Second-quarter results for publicly listed companies in the UAE are almost in. So far, they are not good. About 60 per cent of public companies based in the country, including all of the largest ones, have reported financial results for the second quarter of the year.
Their combined profits came in at Dh6.71 billion (US$1.82bn), down by about 15 per cent compared with the same period last year. Analysts ascribe the poor results to a combination of factors putting stress on businesses. They highlight a sour global economy, banks that are still reluctant to lend and companies that are afraid to invest and move forward with projects because of slack interest from investors, whose confidence has been shaken by the downturn.
"What is happening is investors are not confident that this market is at a bottom," said Nishit Lakhotia, a construction and property analyst at the Bahraini investment bank SICO. "Nobody wants to enter the market right now and I don't see why it should pick up in the fourth quarter. I don't see much confidence coming in this year in Dubai. Unless investor confidence comes in, unless banks start lending more, construction will be down."
The pain is being felt by companies in virtually all sectors represented on the UAE's public markets. With all banks apart from Dubai Islamic Bank reporting, second-quarter profits for the sector have fallen by 25 per cent to Dh3.56bn. Profits at construction and building materials companies have fallen by more than 70 per cent. Etisalat, the largest of the UAE's two telecommunications companies, saw profits decline by 22 per cent compared with the second quarter last year.
Only the UAE's insurance sector has so far seen an increase in second-quarter profits. They have jumped by 6 per cent. But only eight of the 24 listed insurance companies have reported results so far. Property developers have also seen a rise in profits, but only because they climbed back from losses in the second quarter of last year. The decline in profits at Etisalat is "a reflection of the state of the economy", said Simon Simonian, a telecoms analyst at Shuaa Capital.
"The mobile market is approaching saturation [with the average consumer owning about two phones], so you're seeing the maturity of the market combined with the weakness in the local economy." The UAE's banking sector, seen by many as a key determinant of economic fortunes, is also struggling to cope with financial weakness. Loan defaults remain a major drag on profits at banks, which have been aggressively setting aside provisions in anticipation of even more deterioration in their loan books.
Central Bank figures show provisions for non-performing loans at banks rose to Dh36.9bn at the end of June, a jump of 54 per cent from the second quarter last year. While a few banks have reported rising profits for the second quarter - Abu Dhabi Islamic Bank (ADIB) made Dh302 million for the period, up by 56 per cent, and First Gulf Bank saw quarterly profits rise by 1.56 per cent to Dh788m - the general trend has been downward.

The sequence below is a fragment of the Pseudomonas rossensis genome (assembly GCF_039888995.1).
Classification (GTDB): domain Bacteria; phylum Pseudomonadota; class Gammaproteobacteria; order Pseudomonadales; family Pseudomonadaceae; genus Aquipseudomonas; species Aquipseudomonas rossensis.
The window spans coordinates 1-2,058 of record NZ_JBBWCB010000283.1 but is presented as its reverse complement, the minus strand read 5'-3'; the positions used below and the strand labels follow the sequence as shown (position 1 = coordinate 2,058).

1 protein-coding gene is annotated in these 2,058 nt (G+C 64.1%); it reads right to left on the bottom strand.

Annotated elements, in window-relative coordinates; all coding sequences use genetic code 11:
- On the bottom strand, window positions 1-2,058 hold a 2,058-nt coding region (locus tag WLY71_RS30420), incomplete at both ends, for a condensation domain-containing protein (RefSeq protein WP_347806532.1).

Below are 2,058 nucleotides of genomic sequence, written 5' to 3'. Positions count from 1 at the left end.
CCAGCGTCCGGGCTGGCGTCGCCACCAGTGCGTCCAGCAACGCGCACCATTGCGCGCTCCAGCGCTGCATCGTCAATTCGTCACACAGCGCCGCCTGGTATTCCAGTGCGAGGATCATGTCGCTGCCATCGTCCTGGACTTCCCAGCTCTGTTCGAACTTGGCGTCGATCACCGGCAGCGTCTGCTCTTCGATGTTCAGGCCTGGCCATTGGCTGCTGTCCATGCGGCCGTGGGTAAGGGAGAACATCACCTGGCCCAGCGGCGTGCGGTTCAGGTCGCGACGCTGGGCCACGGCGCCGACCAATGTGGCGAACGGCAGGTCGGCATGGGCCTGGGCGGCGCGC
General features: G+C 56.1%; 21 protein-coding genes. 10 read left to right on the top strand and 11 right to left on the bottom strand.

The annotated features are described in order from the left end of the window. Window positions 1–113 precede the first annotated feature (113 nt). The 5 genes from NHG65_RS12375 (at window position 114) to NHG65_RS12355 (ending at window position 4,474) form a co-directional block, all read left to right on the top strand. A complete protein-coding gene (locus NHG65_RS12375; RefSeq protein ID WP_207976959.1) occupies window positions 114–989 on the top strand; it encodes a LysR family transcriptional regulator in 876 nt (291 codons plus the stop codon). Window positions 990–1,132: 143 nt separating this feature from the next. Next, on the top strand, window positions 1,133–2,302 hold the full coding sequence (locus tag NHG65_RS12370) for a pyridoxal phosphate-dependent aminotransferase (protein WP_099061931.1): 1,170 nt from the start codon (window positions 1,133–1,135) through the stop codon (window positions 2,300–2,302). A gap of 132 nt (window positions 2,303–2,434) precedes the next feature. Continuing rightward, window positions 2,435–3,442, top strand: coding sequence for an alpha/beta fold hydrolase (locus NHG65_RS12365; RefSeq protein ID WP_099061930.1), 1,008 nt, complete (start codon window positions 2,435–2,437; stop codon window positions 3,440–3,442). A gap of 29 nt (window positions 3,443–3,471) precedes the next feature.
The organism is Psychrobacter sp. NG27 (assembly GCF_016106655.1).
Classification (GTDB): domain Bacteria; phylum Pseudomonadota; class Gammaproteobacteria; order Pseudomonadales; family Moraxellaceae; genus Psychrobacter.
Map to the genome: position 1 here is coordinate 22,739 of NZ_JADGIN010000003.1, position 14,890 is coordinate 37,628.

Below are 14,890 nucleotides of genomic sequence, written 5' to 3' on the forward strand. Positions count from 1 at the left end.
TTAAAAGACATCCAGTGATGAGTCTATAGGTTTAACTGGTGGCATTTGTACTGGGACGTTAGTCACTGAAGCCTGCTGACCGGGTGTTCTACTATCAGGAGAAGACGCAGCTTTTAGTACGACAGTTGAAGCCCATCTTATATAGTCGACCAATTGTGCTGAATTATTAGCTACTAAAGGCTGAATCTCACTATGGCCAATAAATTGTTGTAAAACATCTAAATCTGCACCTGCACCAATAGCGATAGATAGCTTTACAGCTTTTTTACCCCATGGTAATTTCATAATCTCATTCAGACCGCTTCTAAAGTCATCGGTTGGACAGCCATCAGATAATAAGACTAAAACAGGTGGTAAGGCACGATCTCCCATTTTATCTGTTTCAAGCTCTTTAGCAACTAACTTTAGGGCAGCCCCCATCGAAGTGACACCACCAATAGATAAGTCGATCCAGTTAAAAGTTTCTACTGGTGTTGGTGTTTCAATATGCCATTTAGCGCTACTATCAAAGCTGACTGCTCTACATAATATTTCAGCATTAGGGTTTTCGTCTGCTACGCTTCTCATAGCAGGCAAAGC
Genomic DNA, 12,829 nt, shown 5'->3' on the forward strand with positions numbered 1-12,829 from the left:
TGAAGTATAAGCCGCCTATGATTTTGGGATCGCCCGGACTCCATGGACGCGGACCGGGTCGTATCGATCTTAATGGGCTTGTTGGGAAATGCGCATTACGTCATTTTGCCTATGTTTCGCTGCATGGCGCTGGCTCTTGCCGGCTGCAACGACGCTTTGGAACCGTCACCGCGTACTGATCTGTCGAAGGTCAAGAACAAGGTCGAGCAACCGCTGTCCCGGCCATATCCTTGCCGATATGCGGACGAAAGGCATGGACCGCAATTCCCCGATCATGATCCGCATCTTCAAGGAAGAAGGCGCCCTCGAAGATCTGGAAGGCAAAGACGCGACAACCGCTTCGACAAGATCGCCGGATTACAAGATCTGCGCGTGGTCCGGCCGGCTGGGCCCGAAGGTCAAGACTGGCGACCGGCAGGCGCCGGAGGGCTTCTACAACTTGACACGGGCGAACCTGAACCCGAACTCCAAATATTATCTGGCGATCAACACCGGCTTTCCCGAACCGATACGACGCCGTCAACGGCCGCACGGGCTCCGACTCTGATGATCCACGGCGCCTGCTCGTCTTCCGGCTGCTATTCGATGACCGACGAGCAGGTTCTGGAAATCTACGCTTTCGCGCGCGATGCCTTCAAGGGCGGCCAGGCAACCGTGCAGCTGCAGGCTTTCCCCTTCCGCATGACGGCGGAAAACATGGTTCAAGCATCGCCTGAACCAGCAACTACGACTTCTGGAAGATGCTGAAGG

Abu Dhabi Commercial Bank reported a loss of Dh531m for the quarter, and Emirates NBD, the country's largest lender, reported a 53 per cent decline in profits to Dh403m. Few analysts expect prospects for banks to improve until next year as continuing uncertainty raises their cost of funds - the interest rates they pay to bring in money for lending - and squeezes margins. Banks are also wrestling with the effects of Dubai World's $23.5bn debt restructuring, for which many lenders have yet to set aside provisions.
Under the restructuring, the government-owned conglomerate proposes to extend $14.1bn of bank debt into new five and eight-year loans, a process that would require banks to book more losses. "We're still in a rising provisioning cycle where [loan] quality continues to deteriorate and that's having an effect on profits," said Murad Ansari, a banking analyst at EFG-Hermes. "It appears most of the banks are not very comfortable with extending loans because of their risk appetite and funding issues that haven't been resolved yet. They key thing is that provisioning continues to be a big weight on earnings. Banks are concentrating more on deposit growth than loan growth."
The results do not bode well for the overall UAE economy, which the IMF expects to grow by 1.3 per cent this year and 3.1 per cent next year. But economists say profits at publicly listed companies across the region do not necessarily reflect underlying economies, as many sectors have companies that have yet to seek listings on local exchanges. The Gulf's state-owned oil companies are also not listed on exchanges; a serious omission in a region where energy is the dominant economic driver.
"The overall economy isn't necessarily represented in a country's stock markets," said Daniel Kaye, of the National Bank of Kuwait. "Oil companies aren't represented, and small and medium-sized enterprises are not represented either. They tend to be quite an important component of any economy." As second-quarter profits falter, investors have also shied away from local markets. The Dubai Financial Market General Index fell by 21.4 per cent during the quarter. Stocks listed on the Abu Dhabi Securities Exchange declined by 12.1 per cent for the period.
Against a backdrop of declining profits and diving stock prices, analysts say the outlook for listed companies in the UAE for the rest of the year is not bright. There are some positive signs, they say, but they are increasingly difficult to spot. "For me the fact that some banks have taken Dubai World provisions points to some reduction in uncertainty," Mr Ansari said. "The biggest uncertainty factor for banks is where provisioning is heading, and the biggest factor in the near term is Dubai World, so the fact that some banks have moved forward in that direction and taken provisioning is something to look at positively."